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rupted in the course of this session, but he always fell on his feet, for, to use the words of M. Ste. Beuve, “il joint aux autres qualités de l'orateur celle de la riposte et de l'apropos.”
We are no admirers of the political or religious views of M. de Montalembert, but we must express our perfect concurrence in an opinion which he enunciated on the 19th October, 1849, in speaking of the affairs of Rome. “The clear result of the anarchy of the last few years," said he, “has not been the dethronement of a few kings, but the dethronement and destruction of liberty. Kings have reascended their thrones," he sadly said, “but not so with liberty.” M. de Montalembert speaks with perfect facility and self-possession. He is quite as much at his ease as a gentleman talking to a circle of friends at an evening party. He gesticulates very little, but he possesses “the arrow for the heart," as Byron calls it,—the sweet voice, clear, resonant, and silvery as a bell. A great French authority on oratory has said, “On a toujours la voix de son esprit.” The mind of Montalembert is clear and piercing, and his voice is the index of his mind. But albeit a beautiful and a classical speaker, he is sometimes a bigot in opinion and an ultramontane advocate of the Papacy.'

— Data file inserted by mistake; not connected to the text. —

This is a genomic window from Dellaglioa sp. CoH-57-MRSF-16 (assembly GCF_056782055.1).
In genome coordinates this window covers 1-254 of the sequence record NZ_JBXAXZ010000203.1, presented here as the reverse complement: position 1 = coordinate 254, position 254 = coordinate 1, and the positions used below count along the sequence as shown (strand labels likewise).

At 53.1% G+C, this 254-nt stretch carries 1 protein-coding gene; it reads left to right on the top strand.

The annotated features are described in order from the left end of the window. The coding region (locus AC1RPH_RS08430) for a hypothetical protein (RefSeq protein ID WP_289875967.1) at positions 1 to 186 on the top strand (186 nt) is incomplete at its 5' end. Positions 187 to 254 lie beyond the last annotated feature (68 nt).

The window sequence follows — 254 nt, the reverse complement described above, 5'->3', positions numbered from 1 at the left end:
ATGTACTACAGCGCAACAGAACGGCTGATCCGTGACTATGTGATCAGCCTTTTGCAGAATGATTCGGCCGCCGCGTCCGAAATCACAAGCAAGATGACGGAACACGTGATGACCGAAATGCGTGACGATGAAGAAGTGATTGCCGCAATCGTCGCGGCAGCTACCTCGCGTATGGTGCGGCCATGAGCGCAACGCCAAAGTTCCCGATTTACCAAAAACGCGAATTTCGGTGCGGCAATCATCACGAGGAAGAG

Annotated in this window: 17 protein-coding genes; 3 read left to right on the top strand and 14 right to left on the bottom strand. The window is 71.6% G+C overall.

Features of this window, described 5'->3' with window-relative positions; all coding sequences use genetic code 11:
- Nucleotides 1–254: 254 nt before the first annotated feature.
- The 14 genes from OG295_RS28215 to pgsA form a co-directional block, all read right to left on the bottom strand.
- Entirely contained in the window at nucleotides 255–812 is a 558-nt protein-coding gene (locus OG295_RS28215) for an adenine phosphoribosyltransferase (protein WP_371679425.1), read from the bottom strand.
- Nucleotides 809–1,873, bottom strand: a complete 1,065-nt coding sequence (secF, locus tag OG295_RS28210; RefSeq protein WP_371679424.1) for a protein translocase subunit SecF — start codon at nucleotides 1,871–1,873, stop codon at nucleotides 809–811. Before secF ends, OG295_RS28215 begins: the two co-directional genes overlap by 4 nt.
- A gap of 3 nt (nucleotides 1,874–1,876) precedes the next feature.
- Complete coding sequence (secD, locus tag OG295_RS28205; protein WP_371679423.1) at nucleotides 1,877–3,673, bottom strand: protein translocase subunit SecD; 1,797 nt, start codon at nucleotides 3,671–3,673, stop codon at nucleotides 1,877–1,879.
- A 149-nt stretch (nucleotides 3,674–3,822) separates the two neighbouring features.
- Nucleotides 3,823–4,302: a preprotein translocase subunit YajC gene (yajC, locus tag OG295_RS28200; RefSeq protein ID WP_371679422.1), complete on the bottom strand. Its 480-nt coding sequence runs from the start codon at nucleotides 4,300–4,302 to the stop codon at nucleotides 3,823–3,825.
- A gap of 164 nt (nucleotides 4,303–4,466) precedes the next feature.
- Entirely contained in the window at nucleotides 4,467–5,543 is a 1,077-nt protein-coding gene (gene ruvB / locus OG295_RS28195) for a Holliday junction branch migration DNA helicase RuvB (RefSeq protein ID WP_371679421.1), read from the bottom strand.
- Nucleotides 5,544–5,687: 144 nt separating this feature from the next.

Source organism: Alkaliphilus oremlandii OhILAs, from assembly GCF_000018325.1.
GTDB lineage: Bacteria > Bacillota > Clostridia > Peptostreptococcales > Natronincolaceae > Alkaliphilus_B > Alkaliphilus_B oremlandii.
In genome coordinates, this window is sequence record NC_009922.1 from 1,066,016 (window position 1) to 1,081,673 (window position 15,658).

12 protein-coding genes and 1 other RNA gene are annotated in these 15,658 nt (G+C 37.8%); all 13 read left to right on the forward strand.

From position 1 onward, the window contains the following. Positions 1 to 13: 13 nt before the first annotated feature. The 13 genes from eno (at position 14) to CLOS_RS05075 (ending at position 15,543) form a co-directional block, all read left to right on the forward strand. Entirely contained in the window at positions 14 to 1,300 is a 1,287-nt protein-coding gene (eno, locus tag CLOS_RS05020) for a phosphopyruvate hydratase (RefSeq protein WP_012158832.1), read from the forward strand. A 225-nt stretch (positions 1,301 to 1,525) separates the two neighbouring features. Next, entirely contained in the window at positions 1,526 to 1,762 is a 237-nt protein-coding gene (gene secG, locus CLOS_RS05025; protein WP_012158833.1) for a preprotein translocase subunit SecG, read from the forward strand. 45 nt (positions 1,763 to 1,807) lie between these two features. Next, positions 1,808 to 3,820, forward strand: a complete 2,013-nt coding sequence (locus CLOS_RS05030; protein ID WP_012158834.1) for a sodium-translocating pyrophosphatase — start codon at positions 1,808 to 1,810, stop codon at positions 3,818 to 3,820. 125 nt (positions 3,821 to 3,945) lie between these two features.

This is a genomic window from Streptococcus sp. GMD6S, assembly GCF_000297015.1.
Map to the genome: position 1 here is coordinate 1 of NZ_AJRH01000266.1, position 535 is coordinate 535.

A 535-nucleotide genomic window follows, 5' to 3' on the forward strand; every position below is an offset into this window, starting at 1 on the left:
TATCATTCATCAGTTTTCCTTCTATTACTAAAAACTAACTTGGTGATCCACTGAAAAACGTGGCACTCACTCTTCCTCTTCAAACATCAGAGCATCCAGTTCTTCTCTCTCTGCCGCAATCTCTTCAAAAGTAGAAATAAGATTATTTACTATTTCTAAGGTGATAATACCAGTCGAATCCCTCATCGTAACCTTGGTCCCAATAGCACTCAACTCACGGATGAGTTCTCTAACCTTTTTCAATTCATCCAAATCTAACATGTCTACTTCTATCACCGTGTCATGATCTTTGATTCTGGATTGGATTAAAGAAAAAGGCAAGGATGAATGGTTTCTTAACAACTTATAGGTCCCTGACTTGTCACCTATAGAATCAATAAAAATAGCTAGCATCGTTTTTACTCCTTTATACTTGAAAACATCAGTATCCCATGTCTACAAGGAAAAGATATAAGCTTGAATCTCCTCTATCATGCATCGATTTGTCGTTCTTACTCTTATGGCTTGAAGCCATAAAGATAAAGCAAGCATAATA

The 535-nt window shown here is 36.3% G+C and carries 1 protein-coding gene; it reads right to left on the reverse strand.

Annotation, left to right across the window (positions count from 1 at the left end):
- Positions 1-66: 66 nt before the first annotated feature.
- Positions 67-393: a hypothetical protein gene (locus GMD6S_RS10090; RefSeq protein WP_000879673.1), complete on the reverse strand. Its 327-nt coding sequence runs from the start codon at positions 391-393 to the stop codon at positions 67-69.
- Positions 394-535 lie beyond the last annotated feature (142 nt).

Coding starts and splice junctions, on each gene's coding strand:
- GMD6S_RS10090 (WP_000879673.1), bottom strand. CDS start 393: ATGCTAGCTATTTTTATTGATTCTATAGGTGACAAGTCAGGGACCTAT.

Lacordaire, the great pulpit orator, whose career has recently closed, is among the eminent persons whom Mr. Kirwan has sketched. Writing of this remarkable priest some years since, he describes him as
· Characterized by the boldness of his views-by great originality, and occasionally great felicity of expression. "I had the honour long ago to know intimately,” says M. Ste. Beuve, “the Abbé Lacordaire, and I have never seen or heard him since without being moved by his words and accents.” There are some curious circumstances in the history of Lacordaire. He is the son of a doctor, and was born, in 1802, at the village of Recy-sur-Ource, five leagues from Châtillon-sur-Seine. He studied from 1810 to 1819, at the Lycée of Dijon, in which city he afterwards became a law-student. His provincial course of law finished, he became a “Stagiare” in Paris about 1822, and soon after commenced to plead with considerable success.
* But pleading did not satisfy the craving of his mind, and he desired something better. Exclaiming with Réné, “Je suis rassassié de tout sans avoir rien connu," he renounced the bar in 1824 and entered at St. Sulpice. In 1830 and 1831 we find him engaged with Lammenais and the young Montalembert in the “ Avenir.” In the latter year, when the question raised by this journal was before the Chamber of Peers, it was Lacordaire who replied in a vigorous but impromptu speech to the remarks of the Attorney-General Persil. It was in the “Conférences” which he preached at the College Stanislas, in 1834, three years afterwards, that Lacordaire first became known as a preacher. A little while afterwards the Lacordaire–Béranger.
195 pulpit of Notre Dame was opened to him by the Archbishop of Paris. At this cathedral he continued his sermons for two years, exercising considerable influence over the students of the capital, when suddenly and at once he left for Rome with a view to assume the habit of a Dominican.